Fair enough, socially liberal students worried about their futures support the socially liberal party that talks about it being a better place. Where does the EU and Brexit fit into this? First is the basic, and correct, understanding that 40-odd years of integration is something that cannot be easily unwound, that it comes with a big hit to Britain's enfeebled economy, and they're the ones most likely to pay the price with reduced opportunities, fewer prospects, more insecurity and a continuation of the bleak vistas the Tories have hitherto thrust in front of them. The second is what you might call the popular ideology of the EU. In a society that, until recently, had been denuded of clearly articulated alternatives to Tory dog-eat-dog and the backward nationalism of the hard right, the EU presents a much more attractive proposition. It is, after all, a voluntary union of formerly warring neighbours, and appears to be a living example of cooperation. And if the people who are trying to do you down hate it, then it can't be all bad. In other words, like Labour, the EU is congruent with the popular common sense, despite its falling far short of the hopes invested in it.

Therefore, the EU is bound up with students' perceptions of their interests and how they see themselves. And this is why I object to HEPI director's Nick Hillman's comments about their research. He said this vote "could turn out to be as flaky as past student support for the Liberal Democrats". There was nothing "flaky" about this support, which surged after 1997 and the introduction of tuition fees. When the LibDems clearly, explicitly went back on their tuition fee pledges two minutes after forming the coalition government, they showed they were uninterested in their student support and so that support evaporated. That isn't flaky, that's sensible.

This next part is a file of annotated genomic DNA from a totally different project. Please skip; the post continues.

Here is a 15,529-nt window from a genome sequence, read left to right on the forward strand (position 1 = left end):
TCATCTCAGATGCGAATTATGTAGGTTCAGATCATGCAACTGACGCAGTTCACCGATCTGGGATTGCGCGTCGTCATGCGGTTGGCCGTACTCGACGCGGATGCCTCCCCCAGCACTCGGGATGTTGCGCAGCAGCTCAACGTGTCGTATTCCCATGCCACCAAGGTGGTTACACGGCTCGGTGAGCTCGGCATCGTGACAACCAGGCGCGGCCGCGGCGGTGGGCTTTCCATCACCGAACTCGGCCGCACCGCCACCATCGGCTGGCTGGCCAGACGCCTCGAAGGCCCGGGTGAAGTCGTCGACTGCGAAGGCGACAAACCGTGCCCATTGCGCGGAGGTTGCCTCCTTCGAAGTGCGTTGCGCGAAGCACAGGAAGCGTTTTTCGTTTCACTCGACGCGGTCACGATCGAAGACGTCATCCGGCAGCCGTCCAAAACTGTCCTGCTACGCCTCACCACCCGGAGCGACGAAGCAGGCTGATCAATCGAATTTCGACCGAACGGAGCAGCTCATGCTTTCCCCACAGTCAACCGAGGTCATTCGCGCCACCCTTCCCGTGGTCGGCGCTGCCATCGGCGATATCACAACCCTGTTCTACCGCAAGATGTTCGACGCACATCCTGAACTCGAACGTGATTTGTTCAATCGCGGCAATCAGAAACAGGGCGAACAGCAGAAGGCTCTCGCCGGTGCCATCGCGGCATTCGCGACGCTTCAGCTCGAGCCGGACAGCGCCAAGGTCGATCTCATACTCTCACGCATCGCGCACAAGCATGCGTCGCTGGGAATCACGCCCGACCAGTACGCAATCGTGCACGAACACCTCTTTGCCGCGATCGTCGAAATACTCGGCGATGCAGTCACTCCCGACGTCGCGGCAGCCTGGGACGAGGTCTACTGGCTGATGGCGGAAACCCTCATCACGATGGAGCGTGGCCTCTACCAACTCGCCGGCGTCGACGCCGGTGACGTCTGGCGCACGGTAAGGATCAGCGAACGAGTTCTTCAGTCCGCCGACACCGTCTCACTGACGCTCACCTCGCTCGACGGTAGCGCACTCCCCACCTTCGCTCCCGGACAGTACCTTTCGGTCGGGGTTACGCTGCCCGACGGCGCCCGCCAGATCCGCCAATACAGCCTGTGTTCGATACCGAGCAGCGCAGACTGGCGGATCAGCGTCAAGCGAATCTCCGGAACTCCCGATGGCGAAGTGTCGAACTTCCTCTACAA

Nevertheless, the experience telegraphs a warning to Labour. We talk about a jobs first Brexit, but we need to emphasise and double down on keeping it as soft as practicable. When pressed, it's easy to say we don't rule anything in or out, but ultimately if the party allows itself to be seen acting against the interests of the students and the young we'll suffer for it. And rightly so.


Anonymous said...

Labour needs to bite the bullet and come out against Brexit. I'm fed up of being told by tories and mainstream journalists that "the country" or "the people" voted Leave. The Leave majority was about a million, that's 1/64th of the population, and many of them are now already dead while newly-registered young voters mostly think Brexit is suicidal. Old people who live in the past and are sustained by pension funds invested worldwide should not get the chance to wreck the opportunities of their children and grandchildrens' generation. Unfortunately I can't see Labour tackling this head-on because the dinosaurs who still control many CLPs are still obsessed with their "core vote" and in some cases treat the younger voter almost with contempt.

RosaL said...

60% youth unemployment in southern EU. Financial tariffs on imports of finished goods from developing countries. Discrimination against qualified immigrants from noneu states. Just some of the "benefits" of the brave world ordered by the unelected, unaccountable old eumen in suits. Their diminishing economic outlook will not sustain your